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External turbulence meets internal politics, demographics and geography and threatens Singapore with the slow lane

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Tharman Shanmugaratnam meets the media in Singapore on 1 September 2023 (Photo: Reuters/Kyodo).

In Brief

In 2023, Singapore grappled with numerous difficulties such as geopolitical tensions, economic fallouts, domestic structural rigidities, a rapidly ageing population, corruption scandals among political figures and increasing impacts of climate change, affecting economic growth and social cohesion. To navigate these trials and establish a vibrant and inclusive future, Singapore, under new political leadership, is implementing innovative policies focussing on preparing its population for changes in education and employment, fostering social mobility and maintaining international connectivity, all while actively engaging citizens through initiatives such as the Forward Singapore exercise.


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As a small independent island nation, less than 750 square kilometres in size and with a population of around 5 million, Singapore depends heavily on inflows and outflows of investments, trade in goods and services, food and energy. In a volatile global environment, geopolitics, structural issues and domestic scandals impacted variously on Singapore in the past year.

Externally, geopolitical tensions contributed to a less benign and less hospitable environment, marked by ongoing conflicts such as the Ukraine War, the outbreak of a new Israel-Palestinian conflict and heightened Northeast Asian geopolitical tensions. Economic fallout resulting from the rise in global protectionism on national security grounds, supply chain and technology disruptions and global inflationary and recession fears added to this new complexity.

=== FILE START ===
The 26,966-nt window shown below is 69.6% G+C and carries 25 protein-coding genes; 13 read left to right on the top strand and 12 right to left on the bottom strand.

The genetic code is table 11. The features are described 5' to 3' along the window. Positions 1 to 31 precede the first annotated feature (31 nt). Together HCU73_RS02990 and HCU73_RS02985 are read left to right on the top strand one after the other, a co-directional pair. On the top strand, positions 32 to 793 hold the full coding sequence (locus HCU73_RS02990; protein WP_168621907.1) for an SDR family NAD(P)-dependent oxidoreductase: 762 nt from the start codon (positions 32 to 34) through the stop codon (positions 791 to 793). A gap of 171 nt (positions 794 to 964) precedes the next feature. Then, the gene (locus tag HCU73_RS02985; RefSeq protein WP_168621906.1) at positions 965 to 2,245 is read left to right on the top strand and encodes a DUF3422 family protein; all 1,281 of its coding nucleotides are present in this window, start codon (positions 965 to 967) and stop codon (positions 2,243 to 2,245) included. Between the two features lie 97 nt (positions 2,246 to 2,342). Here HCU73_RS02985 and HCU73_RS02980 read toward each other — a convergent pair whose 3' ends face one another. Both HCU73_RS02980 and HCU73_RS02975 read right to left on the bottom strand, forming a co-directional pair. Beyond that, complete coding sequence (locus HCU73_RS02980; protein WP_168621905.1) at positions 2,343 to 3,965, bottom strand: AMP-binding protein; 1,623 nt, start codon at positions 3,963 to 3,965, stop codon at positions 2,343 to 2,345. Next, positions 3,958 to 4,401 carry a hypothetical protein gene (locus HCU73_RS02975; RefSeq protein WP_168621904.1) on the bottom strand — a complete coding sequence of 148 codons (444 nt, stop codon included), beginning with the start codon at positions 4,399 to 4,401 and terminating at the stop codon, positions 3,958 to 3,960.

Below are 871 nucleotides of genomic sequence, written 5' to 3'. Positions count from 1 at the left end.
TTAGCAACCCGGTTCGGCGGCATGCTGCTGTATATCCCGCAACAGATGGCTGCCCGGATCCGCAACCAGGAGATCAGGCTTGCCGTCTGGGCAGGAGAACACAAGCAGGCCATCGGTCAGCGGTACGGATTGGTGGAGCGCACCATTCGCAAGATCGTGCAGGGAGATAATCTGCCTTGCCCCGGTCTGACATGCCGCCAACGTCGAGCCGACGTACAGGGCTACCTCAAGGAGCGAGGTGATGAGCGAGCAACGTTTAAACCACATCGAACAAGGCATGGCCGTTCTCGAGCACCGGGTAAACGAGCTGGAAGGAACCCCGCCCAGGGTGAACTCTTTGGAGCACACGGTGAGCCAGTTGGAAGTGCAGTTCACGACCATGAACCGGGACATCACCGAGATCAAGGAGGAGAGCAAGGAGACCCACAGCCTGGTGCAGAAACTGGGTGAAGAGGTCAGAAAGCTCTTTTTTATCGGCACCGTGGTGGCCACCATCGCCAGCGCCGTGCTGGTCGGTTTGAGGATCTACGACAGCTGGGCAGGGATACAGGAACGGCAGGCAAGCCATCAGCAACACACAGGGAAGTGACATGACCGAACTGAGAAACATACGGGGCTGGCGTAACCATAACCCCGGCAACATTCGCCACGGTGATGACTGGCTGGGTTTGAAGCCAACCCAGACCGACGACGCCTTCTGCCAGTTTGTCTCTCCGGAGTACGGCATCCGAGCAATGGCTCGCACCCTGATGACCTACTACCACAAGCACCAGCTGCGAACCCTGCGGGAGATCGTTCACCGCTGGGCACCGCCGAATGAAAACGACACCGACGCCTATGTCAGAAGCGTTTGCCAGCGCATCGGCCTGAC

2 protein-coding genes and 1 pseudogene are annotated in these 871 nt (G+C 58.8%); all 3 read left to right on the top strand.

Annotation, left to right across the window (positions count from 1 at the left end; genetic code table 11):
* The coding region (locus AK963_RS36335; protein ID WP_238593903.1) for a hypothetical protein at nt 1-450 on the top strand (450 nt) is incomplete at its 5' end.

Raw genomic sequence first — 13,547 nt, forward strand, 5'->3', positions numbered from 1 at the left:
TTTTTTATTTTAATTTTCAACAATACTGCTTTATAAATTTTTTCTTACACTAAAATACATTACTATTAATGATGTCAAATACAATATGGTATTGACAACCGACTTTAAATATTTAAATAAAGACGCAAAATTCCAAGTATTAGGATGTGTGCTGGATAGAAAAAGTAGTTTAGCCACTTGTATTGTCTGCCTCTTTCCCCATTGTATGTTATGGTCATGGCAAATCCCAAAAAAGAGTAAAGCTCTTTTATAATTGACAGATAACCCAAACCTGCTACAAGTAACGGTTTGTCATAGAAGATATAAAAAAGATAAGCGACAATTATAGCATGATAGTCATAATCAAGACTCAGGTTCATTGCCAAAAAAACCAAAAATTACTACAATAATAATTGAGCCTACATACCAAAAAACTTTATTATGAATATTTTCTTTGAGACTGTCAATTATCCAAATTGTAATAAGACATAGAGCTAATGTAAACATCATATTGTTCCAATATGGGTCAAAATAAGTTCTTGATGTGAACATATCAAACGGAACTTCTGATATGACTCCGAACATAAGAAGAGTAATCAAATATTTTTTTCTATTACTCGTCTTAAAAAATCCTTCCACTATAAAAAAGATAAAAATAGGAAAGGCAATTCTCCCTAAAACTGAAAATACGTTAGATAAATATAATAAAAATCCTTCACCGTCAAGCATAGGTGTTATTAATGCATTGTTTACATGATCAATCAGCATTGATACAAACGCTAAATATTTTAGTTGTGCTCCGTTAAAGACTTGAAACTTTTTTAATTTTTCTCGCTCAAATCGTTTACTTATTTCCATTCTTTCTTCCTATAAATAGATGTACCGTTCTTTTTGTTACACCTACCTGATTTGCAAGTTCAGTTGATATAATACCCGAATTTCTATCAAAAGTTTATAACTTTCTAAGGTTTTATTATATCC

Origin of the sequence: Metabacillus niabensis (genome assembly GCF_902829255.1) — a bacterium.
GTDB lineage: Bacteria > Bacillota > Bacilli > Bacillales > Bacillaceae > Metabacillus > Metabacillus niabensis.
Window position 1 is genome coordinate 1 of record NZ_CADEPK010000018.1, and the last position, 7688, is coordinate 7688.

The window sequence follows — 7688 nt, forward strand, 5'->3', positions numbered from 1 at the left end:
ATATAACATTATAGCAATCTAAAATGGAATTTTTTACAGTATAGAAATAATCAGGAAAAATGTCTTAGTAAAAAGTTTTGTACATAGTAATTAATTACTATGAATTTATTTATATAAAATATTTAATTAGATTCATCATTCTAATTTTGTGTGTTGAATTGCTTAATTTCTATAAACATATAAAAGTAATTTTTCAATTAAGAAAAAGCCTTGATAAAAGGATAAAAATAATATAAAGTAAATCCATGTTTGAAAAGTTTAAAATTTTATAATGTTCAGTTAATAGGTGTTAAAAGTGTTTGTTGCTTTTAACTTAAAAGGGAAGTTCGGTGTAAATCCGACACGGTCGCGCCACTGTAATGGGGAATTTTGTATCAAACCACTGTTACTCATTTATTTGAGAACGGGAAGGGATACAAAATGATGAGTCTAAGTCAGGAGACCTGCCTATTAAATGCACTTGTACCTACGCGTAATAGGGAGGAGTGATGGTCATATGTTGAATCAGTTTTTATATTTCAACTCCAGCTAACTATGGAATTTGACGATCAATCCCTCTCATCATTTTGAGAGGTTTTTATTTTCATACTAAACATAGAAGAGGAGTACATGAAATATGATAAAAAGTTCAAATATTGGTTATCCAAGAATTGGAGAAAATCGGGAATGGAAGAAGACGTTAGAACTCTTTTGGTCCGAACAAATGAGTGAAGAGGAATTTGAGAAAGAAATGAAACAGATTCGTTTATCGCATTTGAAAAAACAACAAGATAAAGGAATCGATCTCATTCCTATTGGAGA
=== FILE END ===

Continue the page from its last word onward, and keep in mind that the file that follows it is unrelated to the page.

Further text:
Domestically, as an advanced nation, Singapore grappled with structural rigidities and slowing social mobility, leading to the fracturing of social cohesion. A rapidly ageing population constrains labour supply, requiring the restructuring of jobs and rising social expenditures driven by geopolitics, protectionism and climate change. On top of these challenges, there is a possibility that Singapore’s strategic location as a hub of global trade will be lost through sea and air route reconfigurations driven by geopolitics and protectionism.

In 2023, GDP growth was dismal at around 1 per cent. Major sectors experienced declining exports, while consumers faced higher prices of imported food, energy and related goods and services.

Fortunately Singapore has accumulated financial reserves and maintained fiscal prudence during earlier decades of high economic growth. Singapore has also reaped the population growth dividend, established friendly global and regional relations and expanded its land, air and sea infrastructure to maintain international and regional connectivity, so far minimising disruptions to its hub status and vital role in global supply chains. It has also adopted measures to mitigate the impact of climate change. Singapore is transforming its economy and society in response to the changing comparative advantages and social aspirations of a new age.

But in the past year, normally staid Singapore was rocked by scandals of corruption and sexual misdemeanours among political office holders and parties. There were investigations, court cases, active debates in Parliament, resignations and dismissals. Though the courts cleared some of wrongdoing, others cases are still pending.